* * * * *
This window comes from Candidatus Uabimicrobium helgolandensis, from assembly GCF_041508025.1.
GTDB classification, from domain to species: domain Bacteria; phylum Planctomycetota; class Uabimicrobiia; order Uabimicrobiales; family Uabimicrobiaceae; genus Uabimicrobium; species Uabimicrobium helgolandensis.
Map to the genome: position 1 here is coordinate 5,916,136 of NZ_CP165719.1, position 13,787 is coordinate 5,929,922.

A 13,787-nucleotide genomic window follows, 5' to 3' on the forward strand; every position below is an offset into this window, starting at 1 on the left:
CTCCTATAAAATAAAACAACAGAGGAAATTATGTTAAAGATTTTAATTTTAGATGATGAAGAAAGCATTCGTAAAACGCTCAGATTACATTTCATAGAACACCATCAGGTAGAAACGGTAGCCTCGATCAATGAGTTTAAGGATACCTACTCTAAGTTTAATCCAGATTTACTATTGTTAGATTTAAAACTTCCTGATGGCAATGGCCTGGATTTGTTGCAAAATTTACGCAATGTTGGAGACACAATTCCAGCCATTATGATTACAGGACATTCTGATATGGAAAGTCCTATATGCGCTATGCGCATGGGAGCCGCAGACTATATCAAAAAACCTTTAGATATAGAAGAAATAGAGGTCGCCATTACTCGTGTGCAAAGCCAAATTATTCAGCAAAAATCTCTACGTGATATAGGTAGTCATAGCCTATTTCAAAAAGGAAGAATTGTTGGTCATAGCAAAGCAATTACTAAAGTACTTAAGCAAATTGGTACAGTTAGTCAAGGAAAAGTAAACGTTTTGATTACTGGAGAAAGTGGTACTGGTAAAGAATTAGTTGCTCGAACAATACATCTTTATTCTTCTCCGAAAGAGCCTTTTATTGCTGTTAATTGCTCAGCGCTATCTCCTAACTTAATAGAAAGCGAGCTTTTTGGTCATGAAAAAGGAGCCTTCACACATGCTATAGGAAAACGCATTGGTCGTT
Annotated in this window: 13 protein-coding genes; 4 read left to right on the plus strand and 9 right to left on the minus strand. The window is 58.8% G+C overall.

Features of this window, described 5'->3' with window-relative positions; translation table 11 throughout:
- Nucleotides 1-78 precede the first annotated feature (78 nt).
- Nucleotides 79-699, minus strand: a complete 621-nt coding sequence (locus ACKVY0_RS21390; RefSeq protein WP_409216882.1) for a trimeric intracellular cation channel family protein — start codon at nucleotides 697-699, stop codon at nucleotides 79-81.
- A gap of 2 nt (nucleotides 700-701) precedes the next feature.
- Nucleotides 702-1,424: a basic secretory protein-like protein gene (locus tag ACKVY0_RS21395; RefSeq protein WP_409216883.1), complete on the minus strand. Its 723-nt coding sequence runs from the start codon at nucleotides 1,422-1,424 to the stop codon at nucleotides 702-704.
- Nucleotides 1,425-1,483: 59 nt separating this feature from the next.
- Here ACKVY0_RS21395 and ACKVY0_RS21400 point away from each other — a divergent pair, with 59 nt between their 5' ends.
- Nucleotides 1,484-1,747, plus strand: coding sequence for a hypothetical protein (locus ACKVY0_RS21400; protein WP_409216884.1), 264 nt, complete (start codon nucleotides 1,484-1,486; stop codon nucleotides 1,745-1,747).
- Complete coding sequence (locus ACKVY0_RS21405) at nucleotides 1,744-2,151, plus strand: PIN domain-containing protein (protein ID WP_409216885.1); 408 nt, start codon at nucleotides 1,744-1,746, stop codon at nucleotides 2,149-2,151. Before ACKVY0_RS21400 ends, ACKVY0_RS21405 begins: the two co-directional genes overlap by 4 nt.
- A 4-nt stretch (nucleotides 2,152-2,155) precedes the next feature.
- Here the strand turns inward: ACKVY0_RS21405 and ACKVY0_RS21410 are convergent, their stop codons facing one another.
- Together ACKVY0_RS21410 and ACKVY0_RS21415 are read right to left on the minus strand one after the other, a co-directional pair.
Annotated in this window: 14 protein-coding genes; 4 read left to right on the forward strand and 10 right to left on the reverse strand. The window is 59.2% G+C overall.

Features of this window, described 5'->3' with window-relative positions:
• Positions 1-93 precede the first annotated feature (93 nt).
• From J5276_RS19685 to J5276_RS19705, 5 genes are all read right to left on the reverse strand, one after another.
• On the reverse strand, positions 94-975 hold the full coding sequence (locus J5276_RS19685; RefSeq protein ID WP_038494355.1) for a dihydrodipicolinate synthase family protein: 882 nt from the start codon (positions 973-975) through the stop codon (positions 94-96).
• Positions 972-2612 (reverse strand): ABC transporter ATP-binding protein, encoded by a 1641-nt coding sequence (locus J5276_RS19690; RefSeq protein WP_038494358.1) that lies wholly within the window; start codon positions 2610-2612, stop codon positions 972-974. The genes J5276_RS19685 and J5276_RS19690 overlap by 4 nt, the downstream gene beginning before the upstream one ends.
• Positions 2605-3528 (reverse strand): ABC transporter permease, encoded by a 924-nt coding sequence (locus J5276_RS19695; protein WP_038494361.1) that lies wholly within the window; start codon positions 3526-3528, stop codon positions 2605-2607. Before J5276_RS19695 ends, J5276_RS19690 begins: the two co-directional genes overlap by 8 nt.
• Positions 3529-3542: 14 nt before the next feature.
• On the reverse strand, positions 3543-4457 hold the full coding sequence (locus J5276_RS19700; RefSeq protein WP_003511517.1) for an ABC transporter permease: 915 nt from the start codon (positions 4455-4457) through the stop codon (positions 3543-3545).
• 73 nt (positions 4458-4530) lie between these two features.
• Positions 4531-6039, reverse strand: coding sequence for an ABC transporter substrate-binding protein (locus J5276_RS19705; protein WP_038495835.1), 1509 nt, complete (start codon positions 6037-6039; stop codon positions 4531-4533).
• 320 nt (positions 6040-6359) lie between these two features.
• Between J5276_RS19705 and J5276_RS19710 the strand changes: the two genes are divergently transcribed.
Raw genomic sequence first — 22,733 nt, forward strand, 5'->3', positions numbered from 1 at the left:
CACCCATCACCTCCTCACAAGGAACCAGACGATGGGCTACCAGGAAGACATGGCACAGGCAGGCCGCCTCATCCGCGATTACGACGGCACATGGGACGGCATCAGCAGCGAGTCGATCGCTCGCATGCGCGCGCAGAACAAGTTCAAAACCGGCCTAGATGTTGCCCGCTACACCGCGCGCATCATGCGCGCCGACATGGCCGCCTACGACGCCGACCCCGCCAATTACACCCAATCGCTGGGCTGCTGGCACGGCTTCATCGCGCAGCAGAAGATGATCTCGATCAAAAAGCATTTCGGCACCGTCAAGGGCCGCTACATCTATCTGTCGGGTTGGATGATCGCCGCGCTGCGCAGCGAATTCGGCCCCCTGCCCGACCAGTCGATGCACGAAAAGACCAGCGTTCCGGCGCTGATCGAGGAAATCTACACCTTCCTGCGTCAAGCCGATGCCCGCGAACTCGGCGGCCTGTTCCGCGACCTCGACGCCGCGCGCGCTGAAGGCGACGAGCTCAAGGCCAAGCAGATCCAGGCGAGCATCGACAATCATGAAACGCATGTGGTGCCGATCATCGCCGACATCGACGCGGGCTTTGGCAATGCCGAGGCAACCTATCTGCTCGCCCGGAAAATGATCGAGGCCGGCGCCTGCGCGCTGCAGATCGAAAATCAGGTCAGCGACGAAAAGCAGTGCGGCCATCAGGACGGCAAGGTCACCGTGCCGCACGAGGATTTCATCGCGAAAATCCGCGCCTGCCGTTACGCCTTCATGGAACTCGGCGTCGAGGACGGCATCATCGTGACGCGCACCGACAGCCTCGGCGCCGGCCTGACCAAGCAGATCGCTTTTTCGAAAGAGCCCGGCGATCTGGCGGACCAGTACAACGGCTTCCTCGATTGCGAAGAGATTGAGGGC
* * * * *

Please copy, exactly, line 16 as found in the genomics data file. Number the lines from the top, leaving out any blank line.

- A 4-nt stretch (nucleotides 2,152-2,155) precedes the next feature.